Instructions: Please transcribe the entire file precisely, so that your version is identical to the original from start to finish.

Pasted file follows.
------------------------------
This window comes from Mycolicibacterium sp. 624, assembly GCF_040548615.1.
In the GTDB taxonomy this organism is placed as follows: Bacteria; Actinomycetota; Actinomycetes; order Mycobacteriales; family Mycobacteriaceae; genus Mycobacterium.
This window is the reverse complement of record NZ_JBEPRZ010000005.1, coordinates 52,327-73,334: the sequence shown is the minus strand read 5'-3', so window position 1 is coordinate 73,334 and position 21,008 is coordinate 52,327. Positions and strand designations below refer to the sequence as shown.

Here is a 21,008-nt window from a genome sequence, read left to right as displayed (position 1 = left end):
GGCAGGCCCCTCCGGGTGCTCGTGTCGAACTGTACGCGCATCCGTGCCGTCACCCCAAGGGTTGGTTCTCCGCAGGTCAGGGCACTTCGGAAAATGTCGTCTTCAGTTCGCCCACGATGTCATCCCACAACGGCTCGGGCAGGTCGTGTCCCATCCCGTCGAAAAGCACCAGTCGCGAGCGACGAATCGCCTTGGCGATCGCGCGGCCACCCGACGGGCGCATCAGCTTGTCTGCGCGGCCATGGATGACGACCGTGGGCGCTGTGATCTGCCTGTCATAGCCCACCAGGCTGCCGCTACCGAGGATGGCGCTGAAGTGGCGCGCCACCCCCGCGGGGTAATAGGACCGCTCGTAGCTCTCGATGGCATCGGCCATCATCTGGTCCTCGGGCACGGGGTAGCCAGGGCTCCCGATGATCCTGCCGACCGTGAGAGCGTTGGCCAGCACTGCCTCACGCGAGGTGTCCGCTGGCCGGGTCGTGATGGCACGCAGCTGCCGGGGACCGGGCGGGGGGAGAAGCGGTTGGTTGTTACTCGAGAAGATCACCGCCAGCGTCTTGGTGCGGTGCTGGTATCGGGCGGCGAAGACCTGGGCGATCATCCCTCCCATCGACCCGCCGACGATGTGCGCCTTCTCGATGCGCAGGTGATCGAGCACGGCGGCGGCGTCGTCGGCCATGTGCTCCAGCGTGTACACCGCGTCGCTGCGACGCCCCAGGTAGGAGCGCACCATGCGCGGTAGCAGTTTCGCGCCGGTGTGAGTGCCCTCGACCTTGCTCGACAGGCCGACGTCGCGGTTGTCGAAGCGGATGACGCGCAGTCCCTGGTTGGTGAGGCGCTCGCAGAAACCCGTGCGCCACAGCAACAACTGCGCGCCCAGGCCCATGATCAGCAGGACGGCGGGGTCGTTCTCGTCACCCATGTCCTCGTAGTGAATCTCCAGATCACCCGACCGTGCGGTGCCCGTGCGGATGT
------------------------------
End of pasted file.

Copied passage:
This window comes from Mycolicibacterium sp. 624, assembly GCF_040548615.1.
In the GTDB taxonomy this organism is placed as follows: Bacteria; Actinomycetota; Actinomycetes; order Mycobacteriales; family Mycobacteriaceae; genus Mycobacterium.
This window is the reverse complement of record NZ_JBEPRZ010000005.1, coordinates 52,327-73,334: the sequence shown is the minus strand read 5'-3', so window position 1 is coordinate 73,334 and position 21,008 is coordinate 52,327. Positions and strand designations below refer to the sequence as shown.

Here is a 21,008-nt window from a genome sequence, read left to right as displayed (position 1 = left end):
GGCAGGCCCCTCCGGGTGCTCGTGTCGAACTGTACGCGCATCCGTGCCGTCACCCCAAGGGTTGGTTCTCCGCAGGTCAGGGCACTTCGGAAAATGTCGTCTTCAGTTCGCCCACGATGTCATCCCACAACGGCTCGGGCAGGTCGTGTCCCATCCCGTCGAAAAGCACCAGTCGCGAGCGACGAATCGCCTTGGCGATCGCGCGGCCACCCGACGGGCGCATCAGCTTGTCTGCGCGGCCATGGATGACGACCGTGGGCGCTGTGATCTGCCTGTCATAGCCCACCAGGCTGCCGCTACCGAGGATGGCGCTGAAGTGGCGCGCCACCCCCGCGGGGTAATAGGACCGCTCGTAGCTCTCGATGGCATCGGCCATCATCTGGTCCTCGGGCACGGGGTAGCCAGGGCTCCCGATGATCCTGCCGACCGTGAGAGCGTTGGCCAGCACTGCCTCACGCGAGGTGTCCGCTGGCCGGGTCGTGATGGCACGCAGCTGCCGGGGACCGGGCGGGGGGAGAAGCGGTTGGTTGTTACTCGAGAAGATCACCGCCAGCGTCTTGGTGCGGTGCTGGTATCGGGCGGCGAAGACCTGGGCGATCATCCCTCCCATCGACCCGCCGACGATGTGCGCCTTCTCGATGCGCAGGTGATCGAGCACGGCGGCGGCGTCGTCGGCCATGTGCTCCAGCGTGTACACCGCGTCGCTGCGACGCCCCAGGTAGGAGCGCACCATGCGCGGTAGCAGTTTCGCGCCGGTGTGAGTGCCCTCGACCTTGCTCGACAGGCCGACGTCGCGGTTGTCGAAGCGGATGACGCGCAGTCCCTGGTTGGTGAGGCGCTCGCAGAAACCCGTGCGCCACAGCAACAACTGCGCGCCCAGGCCCATGATCAGCAGGACGGCGGGGTCGTTCTCGTCACCCATGTCCTCGTAGTGAATCTCCAGATCACCCGACCGTGCGGTGCCCGTGCGGATGT